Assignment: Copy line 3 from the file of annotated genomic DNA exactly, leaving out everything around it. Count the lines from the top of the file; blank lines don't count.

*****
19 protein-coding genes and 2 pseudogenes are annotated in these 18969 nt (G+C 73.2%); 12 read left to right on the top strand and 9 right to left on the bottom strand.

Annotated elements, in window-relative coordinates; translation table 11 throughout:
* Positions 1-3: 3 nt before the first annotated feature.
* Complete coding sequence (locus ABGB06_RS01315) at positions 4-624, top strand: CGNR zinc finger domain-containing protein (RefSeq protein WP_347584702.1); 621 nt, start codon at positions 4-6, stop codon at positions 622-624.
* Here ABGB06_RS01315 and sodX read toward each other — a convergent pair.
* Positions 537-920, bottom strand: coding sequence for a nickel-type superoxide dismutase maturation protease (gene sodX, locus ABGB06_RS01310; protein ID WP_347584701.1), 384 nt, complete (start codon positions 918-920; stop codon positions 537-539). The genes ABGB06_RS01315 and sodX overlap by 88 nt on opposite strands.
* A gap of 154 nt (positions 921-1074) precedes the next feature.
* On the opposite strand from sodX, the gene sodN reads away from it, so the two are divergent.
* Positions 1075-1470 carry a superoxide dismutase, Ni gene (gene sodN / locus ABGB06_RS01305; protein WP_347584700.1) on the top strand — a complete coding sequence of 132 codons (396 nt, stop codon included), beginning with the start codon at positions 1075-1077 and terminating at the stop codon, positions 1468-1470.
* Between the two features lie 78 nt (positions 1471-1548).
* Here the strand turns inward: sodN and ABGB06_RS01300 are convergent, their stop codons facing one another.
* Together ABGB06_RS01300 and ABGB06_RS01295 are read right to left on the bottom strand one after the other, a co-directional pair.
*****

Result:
* Positions 1-3: 3 nt before the first annotated feature.